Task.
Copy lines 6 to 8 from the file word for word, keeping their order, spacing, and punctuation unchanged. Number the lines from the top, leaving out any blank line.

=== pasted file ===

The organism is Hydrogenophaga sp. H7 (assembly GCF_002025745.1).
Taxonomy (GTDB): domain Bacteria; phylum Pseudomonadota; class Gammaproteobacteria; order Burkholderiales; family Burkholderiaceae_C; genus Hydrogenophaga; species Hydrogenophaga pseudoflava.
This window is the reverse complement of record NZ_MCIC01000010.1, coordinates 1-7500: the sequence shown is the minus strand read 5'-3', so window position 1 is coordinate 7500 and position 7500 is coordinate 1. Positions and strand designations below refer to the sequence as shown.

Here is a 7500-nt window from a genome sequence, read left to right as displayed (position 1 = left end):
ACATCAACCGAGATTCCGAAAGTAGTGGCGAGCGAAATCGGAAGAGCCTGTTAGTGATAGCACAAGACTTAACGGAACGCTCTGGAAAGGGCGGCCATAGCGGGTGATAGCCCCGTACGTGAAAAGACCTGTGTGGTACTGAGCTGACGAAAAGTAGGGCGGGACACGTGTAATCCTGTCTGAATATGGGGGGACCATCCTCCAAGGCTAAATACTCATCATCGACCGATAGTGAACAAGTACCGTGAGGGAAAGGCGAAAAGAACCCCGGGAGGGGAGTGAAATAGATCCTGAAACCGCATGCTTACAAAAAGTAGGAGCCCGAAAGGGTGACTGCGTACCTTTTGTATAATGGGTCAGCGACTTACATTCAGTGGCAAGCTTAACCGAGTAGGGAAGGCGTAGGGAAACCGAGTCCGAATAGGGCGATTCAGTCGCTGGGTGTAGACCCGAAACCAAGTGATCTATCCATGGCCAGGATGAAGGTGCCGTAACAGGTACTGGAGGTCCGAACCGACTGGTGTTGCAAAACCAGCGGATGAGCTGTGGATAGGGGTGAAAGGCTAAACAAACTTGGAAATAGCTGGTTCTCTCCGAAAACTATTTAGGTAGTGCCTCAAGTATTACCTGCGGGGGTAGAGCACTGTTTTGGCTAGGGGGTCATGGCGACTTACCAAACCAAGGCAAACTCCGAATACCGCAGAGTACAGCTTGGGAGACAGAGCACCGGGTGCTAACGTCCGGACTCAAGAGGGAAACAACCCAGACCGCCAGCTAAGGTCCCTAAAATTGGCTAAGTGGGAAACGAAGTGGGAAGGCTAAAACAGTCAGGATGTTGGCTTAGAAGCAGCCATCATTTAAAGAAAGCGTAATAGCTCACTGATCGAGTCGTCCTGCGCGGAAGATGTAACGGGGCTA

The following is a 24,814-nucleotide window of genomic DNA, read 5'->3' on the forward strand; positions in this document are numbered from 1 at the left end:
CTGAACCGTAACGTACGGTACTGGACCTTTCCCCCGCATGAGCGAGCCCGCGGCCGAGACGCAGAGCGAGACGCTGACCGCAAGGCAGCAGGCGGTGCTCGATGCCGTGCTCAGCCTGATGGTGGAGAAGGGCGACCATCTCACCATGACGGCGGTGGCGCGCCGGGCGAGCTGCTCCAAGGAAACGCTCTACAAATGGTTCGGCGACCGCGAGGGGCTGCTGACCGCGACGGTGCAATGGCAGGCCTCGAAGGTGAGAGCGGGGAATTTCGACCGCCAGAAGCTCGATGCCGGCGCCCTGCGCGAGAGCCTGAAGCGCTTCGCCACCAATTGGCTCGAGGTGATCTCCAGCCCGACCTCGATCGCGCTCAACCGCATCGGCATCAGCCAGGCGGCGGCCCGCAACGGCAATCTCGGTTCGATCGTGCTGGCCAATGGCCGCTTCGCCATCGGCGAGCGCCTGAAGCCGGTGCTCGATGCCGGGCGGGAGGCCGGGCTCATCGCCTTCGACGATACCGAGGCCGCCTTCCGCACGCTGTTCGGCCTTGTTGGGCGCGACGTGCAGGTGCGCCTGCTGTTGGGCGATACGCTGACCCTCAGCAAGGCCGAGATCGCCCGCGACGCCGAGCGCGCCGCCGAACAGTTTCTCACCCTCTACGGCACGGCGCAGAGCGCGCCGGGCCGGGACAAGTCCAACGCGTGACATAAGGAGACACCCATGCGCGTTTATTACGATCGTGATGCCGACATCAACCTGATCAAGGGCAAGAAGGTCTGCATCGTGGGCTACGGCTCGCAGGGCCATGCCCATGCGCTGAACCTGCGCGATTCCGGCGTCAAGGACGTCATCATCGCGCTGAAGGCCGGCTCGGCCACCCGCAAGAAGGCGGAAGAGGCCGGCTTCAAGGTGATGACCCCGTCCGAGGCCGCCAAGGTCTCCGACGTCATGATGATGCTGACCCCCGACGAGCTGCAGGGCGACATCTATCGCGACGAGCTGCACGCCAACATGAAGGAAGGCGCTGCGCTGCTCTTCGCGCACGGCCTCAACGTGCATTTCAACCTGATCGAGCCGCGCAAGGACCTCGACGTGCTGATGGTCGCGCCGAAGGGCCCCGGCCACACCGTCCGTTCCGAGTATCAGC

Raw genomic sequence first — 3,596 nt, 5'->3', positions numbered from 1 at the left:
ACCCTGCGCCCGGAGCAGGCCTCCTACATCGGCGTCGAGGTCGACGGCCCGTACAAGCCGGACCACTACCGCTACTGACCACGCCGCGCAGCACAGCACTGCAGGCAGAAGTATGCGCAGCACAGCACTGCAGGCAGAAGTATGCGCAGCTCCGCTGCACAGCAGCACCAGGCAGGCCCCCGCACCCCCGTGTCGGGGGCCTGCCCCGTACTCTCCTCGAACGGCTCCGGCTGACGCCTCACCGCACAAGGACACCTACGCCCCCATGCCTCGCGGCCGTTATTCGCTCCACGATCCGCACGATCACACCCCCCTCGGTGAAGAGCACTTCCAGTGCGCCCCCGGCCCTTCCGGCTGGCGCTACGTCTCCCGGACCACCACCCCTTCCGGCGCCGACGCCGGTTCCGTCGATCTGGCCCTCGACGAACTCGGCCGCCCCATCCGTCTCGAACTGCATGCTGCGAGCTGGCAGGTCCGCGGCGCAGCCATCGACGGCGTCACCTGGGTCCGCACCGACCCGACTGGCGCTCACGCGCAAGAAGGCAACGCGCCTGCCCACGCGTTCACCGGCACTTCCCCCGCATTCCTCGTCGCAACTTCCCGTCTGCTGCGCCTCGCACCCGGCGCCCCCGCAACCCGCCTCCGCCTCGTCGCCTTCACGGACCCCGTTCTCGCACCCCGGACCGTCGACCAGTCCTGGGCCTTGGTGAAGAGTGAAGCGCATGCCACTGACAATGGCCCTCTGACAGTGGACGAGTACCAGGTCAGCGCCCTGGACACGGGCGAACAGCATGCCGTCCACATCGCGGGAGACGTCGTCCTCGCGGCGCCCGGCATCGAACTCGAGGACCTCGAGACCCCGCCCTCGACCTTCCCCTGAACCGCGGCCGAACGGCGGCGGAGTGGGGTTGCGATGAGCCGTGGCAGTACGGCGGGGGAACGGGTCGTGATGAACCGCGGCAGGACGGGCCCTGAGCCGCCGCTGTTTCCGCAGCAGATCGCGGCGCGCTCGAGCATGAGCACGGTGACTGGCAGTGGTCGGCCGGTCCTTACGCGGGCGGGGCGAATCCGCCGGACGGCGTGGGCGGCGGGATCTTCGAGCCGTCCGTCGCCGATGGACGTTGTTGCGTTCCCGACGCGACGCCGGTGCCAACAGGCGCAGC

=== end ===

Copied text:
The following is a 24,814-nucleotide window of genomic DNA, read 5'->3' on the forward strand; positions in this document are numbered from 1 at the left end:
CTGAACCGTAACGTACGGTACTGGACCTTTCCCCCGCATGAGCGAGCCCGCGGCCGAGACGCAGAGCGAGACGCTGACCGCAAGGCAGCAGGCGGTGCTCGATGCCGTGCTCAGCCTGATGGTGGAGAAGGGCGACCATCTCACCATGACGGCGGTGGCGCGCCGGGCGAGCTGCTCCAAGGAAACGCTCTACAAATGGTTCGGCGACCGCGAGGGGCTGCTGACCGCGACGGTGCAATGGCAGGCCTCGAAGGTGAGAGCGGGGAATTTCGACCGCCAGAAGCTCGATGCCGGCGCCCTGCGCGAGAGCCTGAAGCGCTTCGCCACCAATTGGCTCGAGGTGATCTCCAGCCCGACCTCGATCGCGCTCAACCGCATCGGCATCAGCCAGGCGGCGGCCCGCAACGGCAATCTCGGTTCGATCGTGCTGGCCAATGGCCGCTTCGCCATCGGCGAGCGCCTGAAGCCGGTGCTCGATGCCGGGCGGGAGGCCGGGCTCATCGCCTTCGACGATACCGAGGCCGCCTTCCGCACGCTGTTCGGCCTTGTTGGGCGCGACGTGCAGGTGCGCCTGCTGTTGGGCGATACGCTGACCCTCAGCAAGGCCGAGATCGCCCGCGACGCCGAGCGCGCCGCCGAACAGTTTCTCACCCTCTACGGCACGGCGCAGAGCGCGCCGGGCCGGGACAAGTCCAACGCGTGACATAAGGAGACACCCATGCGCGTTTATTACGATCGTGATGCCGACATCAACCTGATCAAGGGCAAGAAGGTCTGCATCGTGGGCTACGGCTCGCAGGGCCATGCCCATGCGCTGAACCTGCGCGATTCCGGCGTCAAGGACGTCATCATCGCGCTGAAGGCCGGCTCGGCCACCCGCAAGAAGGCGGAAGAGGCCGGCTTCAAGGTGATGACCCCGTCCGAGGCCGCCAAGGTCTCCGACGTCATGATGATGCTGACCCCCGACGAGCTGCAGGGCGACATCTATCGCGACGAGCTGCACGCCAACATGAAGGAAGGCGCTGCGCTGCTCTTCGCGCACGGCCTCAACGTGCATTTCAACCTGATCGAGCCGCGCAAGGACCTCGACGTGCTGATGGTCGCGCCGAAGGGCCCCGGCCACACCGTCCGTTCCGAGTATCAGC

Raw genomic sequence first — 3,596 nt, 5'->3', positions numbered from 1 at the left: